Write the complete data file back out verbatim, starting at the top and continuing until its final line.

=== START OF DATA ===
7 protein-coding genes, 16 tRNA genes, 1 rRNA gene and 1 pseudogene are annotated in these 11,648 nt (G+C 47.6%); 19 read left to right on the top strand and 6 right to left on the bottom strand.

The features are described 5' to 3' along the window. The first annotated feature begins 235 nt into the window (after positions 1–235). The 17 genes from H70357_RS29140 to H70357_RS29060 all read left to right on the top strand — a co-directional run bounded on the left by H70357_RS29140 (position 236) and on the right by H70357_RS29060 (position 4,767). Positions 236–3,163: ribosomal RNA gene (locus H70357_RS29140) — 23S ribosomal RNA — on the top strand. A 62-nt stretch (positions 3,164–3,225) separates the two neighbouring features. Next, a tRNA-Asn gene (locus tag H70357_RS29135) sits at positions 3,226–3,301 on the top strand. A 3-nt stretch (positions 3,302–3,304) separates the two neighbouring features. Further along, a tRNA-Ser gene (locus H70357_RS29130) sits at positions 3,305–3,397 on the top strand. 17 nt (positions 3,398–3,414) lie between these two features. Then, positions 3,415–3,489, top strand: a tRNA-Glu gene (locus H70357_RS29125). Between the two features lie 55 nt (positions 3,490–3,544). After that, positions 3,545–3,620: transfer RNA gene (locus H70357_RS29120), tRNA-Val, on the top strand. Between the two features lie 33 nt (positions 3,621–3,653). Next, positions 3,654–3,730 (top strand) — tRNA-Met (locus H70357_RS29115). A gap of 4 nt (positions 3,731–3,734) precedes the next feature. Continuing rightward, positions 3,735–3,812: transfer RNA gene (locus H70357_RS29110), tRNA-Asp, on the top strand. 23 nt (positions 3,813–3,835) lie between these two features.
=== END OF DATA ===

7 protein-coding genes, 16 tRNA genes, 1 rRNA gene and 1 pseudogene are annotated in these 11,648 nt (G+C 47.6%); 19 read left to right on the top strand and 6 right to left on the bottom strand.

The features are described 5' to 3' along the window. The first annotated feature begins 235 nt into the window (after positions 1–235). The 17 genes from H70357_RS29140 to H70357_RS29060 all read left to right on the top strand — a co-directional run bounded on the left by H70357_RS29140 (position 236) and on the right by H70357_RS29060 (position 4,767). Positions 236–3,163: ribosomal RNA gene (locus H70357_RS29140) — 23S ribosomal RNA — on the top strand. A 62-nt stretch (positions 3,164–3,225) separates the two neighbouring features. Next, a tRNA-Asn gene (locus tag H70357_RS29135) sits at positions 3,226–3,301 on the top strand. A 3-nt stretch (positions 3,302–3,304) separates the two neighbouring features. Further along, a tRNA-Ser gene (locus H70357_RS29130) sits at positions 3,305–3,397 on the top strand. 17 nt (positions 3,398–3,414) lie between these two features. Then, positions 3,415–3,489, top strand: a tRNA-Glu gene (locus H70357_RS29125). Between the two features lie 55 nt (positions 3,490–3,544). After that, positions 3,545–3,620: transfer RNA gene (locus H70357_RS29120), tRNA-Val, on the top strand. Between the two features lie 33 nt (positions 3,621–3,653). Next, positions 3,654–3,730 (top strand) — tRNA-Met (locus H70357_RS29115). A gap of 4 nt (positions 3,731–3,734) precedes the next feature. Continuing rightward, positions 3,735–3,812: transfer RNA gene (locus H70357_RS29110), tRNA-Asp, on the top strand. 23 nt (positions 3,813–3,835) lie between these two features.